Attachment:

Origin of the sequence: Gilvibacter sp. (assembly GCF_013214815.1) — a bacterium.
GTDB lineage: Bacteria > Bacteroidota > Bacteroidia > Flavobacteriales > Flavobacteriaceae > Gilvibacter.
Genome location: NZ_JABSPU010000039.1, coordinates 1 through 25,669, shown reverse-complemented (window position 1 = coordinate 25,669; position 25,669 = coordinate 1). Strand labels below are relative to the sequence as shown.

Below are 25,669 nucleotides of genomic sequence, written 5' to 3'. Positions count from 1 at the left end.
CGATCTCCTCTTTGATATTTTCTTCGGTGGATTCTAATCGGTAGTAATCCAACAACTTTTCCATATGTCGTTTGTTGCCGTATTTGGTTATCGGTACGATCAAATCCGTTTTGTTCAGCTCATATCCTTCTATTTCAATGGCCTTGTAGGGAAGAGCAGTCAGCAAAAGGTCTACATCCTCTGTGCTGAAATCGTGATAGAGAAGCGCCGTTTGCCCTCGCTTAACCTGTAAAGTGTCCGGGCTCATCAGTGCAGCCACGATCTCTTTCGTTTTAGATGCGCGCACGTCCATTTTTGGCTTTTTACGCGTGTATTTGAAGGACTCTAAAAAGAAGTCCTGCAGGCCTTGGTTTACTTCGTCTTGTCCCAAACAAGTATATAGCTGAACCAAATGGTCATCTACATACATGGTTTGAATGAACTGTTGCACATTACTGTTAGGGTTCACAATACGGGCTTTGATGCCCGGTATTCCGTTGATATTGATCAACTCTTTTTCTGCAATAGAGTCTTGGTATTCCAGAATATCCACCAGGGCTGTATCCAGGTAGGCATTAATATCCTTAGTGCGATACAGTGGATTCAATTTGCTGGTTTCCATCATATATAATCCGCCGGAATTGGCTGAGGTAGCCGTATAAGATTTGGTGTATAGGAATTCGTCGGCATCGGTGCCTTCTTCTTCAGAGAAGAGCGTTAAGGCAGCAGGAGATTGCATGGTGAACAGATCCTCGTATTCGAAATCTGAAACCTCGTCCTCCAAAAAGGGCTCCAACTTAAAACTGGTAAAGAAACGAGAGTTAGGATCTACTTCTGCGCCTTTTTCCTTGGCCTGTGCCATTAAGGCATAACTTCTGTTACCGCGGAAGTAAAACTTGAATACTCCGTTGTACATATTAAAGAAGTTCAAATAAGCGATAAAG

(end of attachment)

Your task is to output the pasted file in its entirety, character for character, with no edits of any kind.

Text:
Origin of the sequence: Gilvibacter sp. (assembly GCF_013214815.1) — a bacterium.
GTDB lineage: Bacteria > Bacteroidota > Bacteroidia > Flavobacteriales > Flavobacteriaceae > Gilvibacter.
Genome location: NZ_JABSPU010000039.1, coordinates 1 through 25,669, shown reverse-complemented (window position 1 = coordinate 25,669; position 25,669 = coordinate 1). Strand labels below are relative to the sequence as shown.

Below are 25,669 nucleotides of genomic sequence, written 5' to 3'. Positions count from 1 at the left end.
CGATCTCCTCTTTGATATTTTCTTCGGTGGATTCTAATCGGTAGTAATCCAACAACTTTTCCATATGTCGTTTGTTGCCGTATTTGGTTATCGGTACGATCAAATCCGTTTTGTTCAGCTCATATCCTTCTATTTCAATGGCCTTGTAGGGAAGAGCAGTCAGCAAAAGGTCTACATCCTCTGTGCTGAAATCGTGATAGAGAAGCGCCGTTTGCCCTCGCTTAACCTGTAAAGTGTCCGGGCTCATCAGTGCAGCCACGATCTCTTTCGTTTTAGATGCGCGCACGTCCATTTTTGGCTTTTTACGCGTGTATTTGAAGGACTCTAAAAAGAAGTCCTGCAGGCCTTGGTTTACTTCGTCTTGTCCCAAACAAGTATATAGCTGAACCAAATGGTCATCTACATACATGGTTTGAATGAACTGTTGCACATTACTGTTAGGGTTCACAATACGGGCTTTGATGCCCGGTATTCCGTTGATATTGATCAACTCTTTTTCTGCAATAGAGTCTTGGTATTCCAGAATATCCACCAGGGCTGTATCCAGGTAGGCATTAATATCCTTAGTGCGATACAGTGGATTCAATTTGCTGGTTTCCATCATATATAATCCGCCGGAATTGGCTGAGGTAGCCGTATAAGATTTGGTGTATAGGAATTCGTCGGCATCGGTGCCTTCTTCTTCAGAGAAGAGCGTTAAGGCAGCAGGAGATTGCATGGTGAACAGATCCTCGTATTCGAAATCTGAAACCTCGTCCTCCAAAAAGGGCTCCAACTTAAAACTGGTAAAGAAACGAGAGTTAGGATCTACTTCTGCGCCTTTTTCCTTGGCCTGTGCCATTAAGGCATAACTTCTGTTACCGCGGAAGTAAAACTTGAATACTCCGTTGTACATATTAAAGAAGTTCAAATAAGCGATAAAG